5 Tips for Marketing Your Web Series

Ryan Gowland, creator of the STAR TREK: THE ORIGINAL SERIES parody, Red Shirts, shares his plans for marketing his series which has been featured on several prominent genre fan sites. And, in case you haven’t seen it, is really damn good.

by Ryan Gowland

Just a warning: this article scares the crap out of me.

You see, I’ve been working on this article for months, while also prepping for the new season of our webseries and the whole time I’ve been thinking: “what if this advice sucks and Season 2 gets no views?” But, like with any marketing I have done so far, everything is trial and error. Promotion is a fluid process. It’s not easy getting eyeballs on your series and this article is just a way for me to share what’s worked and hasn’t worked for us so far. With that in mind, I’ve put together a few tips that will hopefully help you with your own marketing and, hopefully, will make the rest of us ask: “how the hell are they doing so well?”


We never thought we had to worry about marketing. When we first started Red Shirts, my co-creator Ben and I thought this series would be a slam dunk considering the Star Trek inspiration behind our show. We figured we were a shoo-in to grab the sci-fi community and go viral.

Still waiting on that last one.

The truth is that the Internet is a wonderful and vibrant place where cat videos reign supreme. Promoting your web series is a job. It’s the job I never really thought about when we were initially writing the series, or when we were producing or when I was directing it, but it’s one I’ve probably worked on the most. And, if you’re anything like me, you’ve been chosen for this task because absolutely everybody else ran from it like a ticking time bomb and you have no money to hire someone to run a marketing campaign.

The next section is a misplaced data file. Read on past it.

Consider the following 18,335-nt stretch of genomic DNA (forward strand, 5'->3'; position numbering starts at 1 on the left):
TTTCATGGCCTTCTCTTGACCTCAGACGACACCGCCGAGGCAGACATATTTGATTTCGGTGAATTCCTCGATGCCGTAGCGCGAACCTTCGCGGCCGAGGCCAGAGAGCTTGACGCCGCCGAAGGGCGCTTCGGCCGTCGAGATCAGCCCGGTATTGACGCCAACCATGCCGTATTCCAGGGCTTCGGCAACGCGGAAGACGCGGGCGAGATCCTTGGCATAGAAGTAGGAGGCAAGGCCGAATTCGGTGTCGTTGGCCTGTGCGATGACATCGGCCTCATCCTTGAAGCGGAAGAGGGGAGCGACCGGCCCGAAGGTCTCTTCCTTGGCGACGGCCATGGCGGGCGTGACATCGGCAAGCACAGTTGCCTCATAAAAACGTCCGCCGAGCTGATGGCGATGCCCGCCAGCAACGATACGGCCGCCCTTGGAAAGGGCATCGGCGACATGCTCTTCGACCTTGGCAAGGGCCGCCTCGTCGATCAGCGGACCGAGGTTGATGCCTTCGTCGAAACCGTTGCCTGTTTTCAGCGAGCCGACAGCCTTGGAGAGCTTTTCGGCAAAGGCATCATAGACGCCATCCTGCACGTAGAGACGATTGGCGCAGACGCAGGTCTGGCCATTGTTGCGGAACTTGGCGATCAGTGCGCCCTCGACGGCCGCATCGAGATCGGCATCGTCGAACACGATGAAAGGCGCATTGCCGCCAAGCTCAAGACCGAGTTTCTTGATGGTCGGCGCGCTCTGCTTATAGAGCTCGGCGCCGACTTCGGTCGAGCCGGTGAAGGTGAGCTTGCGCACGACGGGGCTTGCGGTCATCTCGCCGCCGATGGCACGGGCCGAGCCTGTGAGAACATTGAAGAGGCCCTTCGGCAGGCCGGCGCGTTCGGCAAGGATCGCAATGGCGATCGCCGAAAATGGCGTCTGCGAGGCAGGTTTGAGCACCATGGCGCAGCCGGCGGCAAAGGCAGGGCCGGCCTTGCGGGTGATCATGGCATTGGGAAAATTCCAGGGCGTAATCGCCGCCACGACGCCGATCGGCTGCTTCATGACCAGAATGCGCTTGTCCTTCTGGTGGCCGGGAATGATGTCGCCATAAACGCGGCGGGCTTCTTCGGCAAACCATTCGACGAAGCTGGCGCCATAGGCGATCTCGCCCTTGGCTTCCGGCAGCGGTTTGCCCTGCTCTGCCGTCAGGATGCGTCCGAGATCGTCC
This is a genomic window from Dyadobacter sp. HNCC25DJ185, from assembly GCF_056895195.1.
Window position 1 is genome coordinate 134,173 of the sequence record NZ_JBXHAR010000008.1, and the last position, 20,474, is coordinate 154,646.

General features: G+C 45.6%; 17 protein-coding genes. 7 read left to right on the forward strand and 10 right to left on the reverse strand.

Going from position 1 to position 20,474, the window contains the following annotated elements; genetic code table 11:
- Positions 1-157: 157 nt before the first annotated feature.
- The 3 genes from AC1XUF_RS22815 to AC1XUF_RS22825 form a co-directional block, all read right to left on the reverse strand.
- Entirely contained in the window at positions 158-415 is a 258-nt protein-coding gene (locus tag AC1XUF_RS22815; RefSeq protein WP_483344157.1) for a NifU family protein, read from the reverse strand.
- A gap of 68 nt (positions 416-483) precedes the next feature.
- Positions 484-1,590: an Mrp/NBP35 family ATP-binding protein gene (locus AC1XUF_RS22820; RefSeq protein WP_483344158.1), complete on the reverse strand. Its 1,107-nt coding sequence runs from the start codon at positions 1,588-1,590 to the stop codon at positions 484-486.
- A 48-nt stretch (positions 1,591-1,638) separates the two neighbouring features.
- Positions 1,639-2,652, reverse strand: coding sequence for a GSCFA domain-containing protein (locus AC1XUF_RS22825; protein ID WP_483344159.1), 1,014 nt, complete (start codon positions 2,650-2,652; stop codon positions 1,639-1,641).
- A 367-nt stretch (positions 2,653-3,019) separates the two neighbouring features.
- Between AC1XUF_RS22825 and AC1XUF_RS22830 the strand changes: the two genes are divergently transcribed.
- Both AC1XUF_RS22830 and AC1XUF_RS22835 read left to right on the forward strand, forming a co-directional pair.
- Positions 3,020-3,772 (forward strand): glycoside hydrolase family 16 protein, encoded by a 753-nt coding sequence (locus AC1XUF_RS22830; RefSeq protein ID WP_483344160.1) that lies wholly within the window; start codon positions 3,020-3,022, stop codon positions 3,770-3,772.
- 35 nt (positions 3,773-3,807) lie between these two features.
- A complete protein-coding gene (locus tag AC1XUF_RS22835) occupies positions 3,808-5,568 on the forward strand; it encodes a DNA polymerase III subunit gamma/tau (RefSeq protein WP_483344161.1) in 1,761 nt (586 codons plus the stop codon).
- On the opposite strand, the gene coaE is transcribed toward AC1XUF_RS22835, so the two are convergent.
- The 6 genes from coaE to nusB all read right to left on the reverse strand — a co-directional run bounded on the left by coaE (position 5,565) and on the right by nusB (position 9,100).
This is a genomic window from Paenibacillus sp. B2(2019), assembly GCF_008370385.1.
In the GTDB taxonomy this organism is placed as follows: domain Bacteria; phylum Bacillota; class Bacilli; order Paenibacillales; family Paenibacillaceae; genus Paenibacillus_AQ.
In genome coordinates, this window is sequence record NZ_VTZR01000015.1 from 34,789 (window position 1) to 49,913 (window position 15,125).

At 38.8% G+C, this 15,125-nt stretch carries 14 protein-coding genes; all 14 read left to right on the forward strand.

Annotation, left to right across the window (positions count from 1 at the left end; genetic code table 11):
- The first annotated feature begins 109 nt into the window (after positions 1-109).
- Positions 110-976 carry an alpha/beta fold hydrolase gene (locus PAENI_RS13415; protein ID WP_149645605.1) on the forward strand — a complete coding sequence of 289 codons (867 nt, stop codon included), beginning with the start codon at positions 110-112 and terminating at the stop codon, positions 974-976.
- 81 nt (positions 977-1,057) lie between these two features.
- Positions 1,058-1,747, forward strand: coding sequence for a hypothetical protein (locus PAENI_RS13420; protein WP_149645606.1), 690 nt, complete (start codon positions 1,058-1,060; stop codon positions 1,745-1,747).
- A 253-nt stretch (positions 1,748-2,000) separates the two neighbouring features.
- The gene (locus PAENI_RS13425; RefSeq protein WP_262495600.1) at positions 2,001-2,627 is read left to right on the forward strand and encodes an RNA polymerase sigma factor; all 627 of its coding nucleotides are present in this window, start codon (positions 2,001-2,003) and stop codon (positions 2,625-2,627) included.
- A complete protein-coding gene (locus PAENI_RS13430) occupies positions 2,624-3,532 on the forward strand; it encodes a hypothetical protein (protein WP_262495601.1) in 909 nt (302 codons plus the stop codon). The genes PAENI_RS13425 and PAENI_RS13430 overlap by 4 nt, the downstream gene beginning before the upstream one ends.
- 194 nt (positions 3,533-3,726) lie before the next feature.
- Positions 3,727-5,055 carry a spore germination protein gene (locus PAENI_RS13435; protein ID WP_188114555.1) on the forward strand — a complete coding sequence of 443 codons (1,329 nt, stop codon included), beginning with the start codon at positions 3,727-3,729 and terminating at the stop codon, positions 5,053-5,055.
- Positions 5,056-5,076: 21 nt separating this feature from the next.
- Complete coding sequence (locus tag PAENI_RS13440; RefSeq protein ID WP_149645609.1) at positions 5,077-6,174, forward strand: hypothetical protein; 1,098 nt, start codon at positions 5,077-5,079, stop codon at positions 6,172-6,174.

So, here’s the thing: it takes a lot of time, a lot of effort, and it’s constant. Just know that going in. It’s a 24-hour-a-day job. And even if you’re working on it with every spare moment you have, it’s still probably not enough.


Yes, I mean have something to show before you have anything to show. Yes, I know how this sounds.

This is the chicken and the egg debate for webseries creators: how can I build an audience for a show that doesn’t exist yet? It’s a good question and the answer lies not just in creating a Facebook, Twitter or Tumblr page but in thinking about original content for your show that isn’t the show itself.

For our show, we self-financed our first season and knew we needed to crowdfund to raise money to do Season 2. So, during the shoot for our crowdfunding video, we shot Q&As with our lead actors in character and turned those into short clips that we posted on our Facebook page, prior to ever airing a trailer or an episode. We also promoted those clips through Facebook which is a bit pricy for what you get but it did raise our profile and started to spread the word despite the fact that we had no actual content or, at that point, even a YouTube page.

Here’s what we did wrong: once those clips were gone, we were still working on our episodes so we couldn’t turn all this sudden attention into instant views. The clips helped promote our Indiegogo page, which was nice, but at the same time we were running our crowdfunding campaign we were also shooting our 3 episode season (CROWDFUNDING TIP: this is a terrible idea because we did not have time to promote our campaign during production), so when the clips ran out, so did our momentum.

For our upcoming, 2nd season, we are running a series of promos leading up to the release, which we had to budget for and schedule half a day for shooting, but it will hopefully pay dividends when the new episodes debut. There are a variety of other things you can do to build your brand, such as podcasts (which I wish we had time to do) or — as fellow webseries Super Knocked Up has done so well — a Google Chat series.

We’ve also released stills from the shoots (while in production), trailers, anything to keep the conversation going and to advance the online presence of your series. The point is to become a destination for your fans. You have to keep a presence going or everyone will move on from you to something else.


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